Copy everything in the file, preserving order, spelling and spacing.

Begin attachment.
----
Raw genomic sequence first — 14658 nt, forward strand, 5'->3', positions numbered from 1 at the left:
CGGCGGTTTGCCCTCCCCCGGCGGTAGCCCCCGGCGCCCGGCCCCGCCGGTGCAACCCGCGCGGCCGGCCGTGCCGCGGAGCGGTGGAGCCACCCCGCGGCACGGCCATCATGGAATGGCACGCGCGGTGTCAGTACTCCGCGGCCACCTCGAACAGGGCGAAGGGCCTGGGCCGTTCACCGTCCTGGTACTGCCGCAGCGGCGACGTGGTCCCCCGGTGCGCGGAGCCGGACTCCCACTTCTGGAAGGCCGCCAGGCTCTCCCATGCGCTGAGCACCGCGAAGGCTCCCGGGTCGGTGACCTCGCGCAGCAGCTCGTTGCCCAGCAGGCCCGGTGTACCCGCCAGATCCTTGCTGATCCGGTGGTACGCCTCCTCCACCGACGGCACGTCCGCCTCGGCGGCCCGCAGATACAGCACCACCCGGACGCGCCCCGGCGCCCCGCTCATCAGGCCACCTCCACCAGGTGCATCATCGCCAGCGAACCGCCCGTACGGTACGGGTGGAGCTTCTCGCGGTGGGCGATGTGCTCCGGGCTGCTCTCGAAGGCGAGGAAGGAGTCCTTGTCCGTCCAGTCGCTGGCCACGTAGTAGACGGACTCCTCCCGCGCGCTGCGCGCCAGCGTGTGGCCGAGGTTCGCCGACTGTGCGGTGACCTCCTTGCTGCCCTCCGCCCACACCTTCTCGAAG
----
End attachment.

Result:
Raw genomic sequence first — 14658 nt, forward strand, 5'->3', positions numbered from 1 at the left:
CGGCGGTTTGCCCTCCCCCGGCGGTAGCCCCCGGCGCCCGGCCCCGCCGGTGCAACCCGCGCGGCCGGCCGTGCCGCGGAGCGGTGGAGCCACCCCGCGGCACGGCCATCATGGAATGGCACGCGCGGTGTCAGTACTCCGCGGCCACCTCGAACAGGGCGAAGGGCCTGGGCCGTTCACCGTCCTGGTACTGCCGCAGCGGCGACGTGGTCCCCCGGTGCGCGGAGCCGGACTCCCACTTCTGGAAGGCCGCCAGGCTCTCCCATGCGCTGAGCACCGCGAAGGCTCCCGGGTCGGTGACCTCGCGCAGCAGCTCGTTGCCCAGCAGGCCCGGTGTACCCGCCAGATCCTTGCTGATCCGGTGGTACGCCTCCTCCACCGACGGCACGTCCGCCTCGGCGGCCCGCAGATACAGCACCACCCGGACGCGCCCCGGCGCCCCGCTCATCAGGCCACCTCCACCAGGTGCATCATCGCCAGCGAACCGCCCGTACGGTACGGGTGGAGCTTCTCGCGGTGGGCGATGTGCTCCGGGCTGCTCTCGAAGGCGAGGAAGGAGTCCTTGTCCGTCCAGTCGCTGGCCACGTAGTAGACGGACTCCTCCCGCGCGCTGCGCGCCAGCGTGTGGCCGAGGTTCGCCGACTGTGCGGTGACCTCCTTGCTGCCCTCCGCCCACACCTTCTCGAAG